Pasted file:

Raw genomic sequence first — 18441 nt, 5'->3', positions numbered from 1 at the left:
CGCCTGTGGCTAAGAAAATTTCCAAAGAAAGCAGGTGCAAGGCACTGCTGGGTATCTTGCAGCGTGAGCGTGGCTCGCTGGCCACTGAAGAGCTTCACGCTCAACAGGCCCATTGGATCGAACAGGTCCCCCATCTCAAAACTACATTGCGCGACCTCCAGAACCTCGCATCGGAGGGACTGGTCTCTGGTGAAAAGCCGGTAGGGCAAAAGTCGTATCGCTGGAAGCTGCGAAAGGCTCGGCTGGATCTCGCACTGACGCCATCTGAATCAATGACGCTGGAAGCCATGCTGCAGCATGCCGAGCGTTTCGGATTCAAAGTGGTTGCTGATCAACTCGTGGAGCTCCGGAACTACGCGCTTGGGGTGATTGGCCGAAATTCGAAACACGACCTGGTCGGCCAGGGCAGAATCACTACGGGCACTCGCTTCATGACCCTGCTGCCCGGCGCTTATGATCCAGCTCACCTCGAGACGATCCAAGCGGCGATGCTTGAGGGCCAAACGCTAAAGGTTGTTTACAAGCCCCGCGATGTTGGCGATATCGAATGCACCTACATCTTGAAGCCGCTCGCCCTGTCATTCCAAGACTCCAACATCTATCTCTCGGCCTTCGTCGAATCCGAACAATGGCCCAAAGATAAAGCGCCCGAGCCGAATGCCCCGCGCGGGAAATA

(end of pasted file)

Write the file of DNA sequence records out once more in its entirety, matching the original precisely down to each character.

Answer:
Raw genomic sequence first — 18441 nt, 5'->3', positions numbered from 1 at the left:
CGCCTGTGGCTAAGAAAATTTCCAAAGAAAGCAGGTGCAAGGCACTGCTGGGTATCTTGCAGCGTGAGCGTGGCTCGCTGGCCACTGAAGAGCTTCACGCTCAACAGGCCCATTGGATCGAACAGGTCCCCCATCTCAAAACTACATTGCGCGACCTCCAGAACCTCGCATCGGAGGGACTGGTCTCTGGTGAAAAGCCGGTAGGGCAAAAGTCGTATCGCTGGAAGCTGCGAAAGGCTCGGCTGGATCTCGCACTGACGCCATCTGAATCAATGACGCTGGAAGCCATGCTGCAGCATGCCGAGCGTTTCGGATTCAAAGTGGTTGCTGATCAACTCGTGGAGCTCCGGAACTACGCGCTTGGGGTGATTGGCCGAAATTCGAAACACGACCTGGTCGGCCAGGGCAGAATCACTACGGGCACTCGCTTCATGACCCTGCTGCCCGGCGCTTATGATCCAGCTCACCTCGAGACGATCCAAGCGGCGATGCTTGAGGGCCAAACGCTAAAGGTTGTTTACAAGCCCCGCGATGTTGGCGATATCGAATGCACCTACATCTTGAAGCCGCTCGCCCTGTCATTCCAAGACTCCAACATCTATCTCTCGGCCTTCGTCGAATCCGAACAATGGCCCAAAGATAAAGCGCCCGAGCCGAATGCCCCGCGCGGGAAATA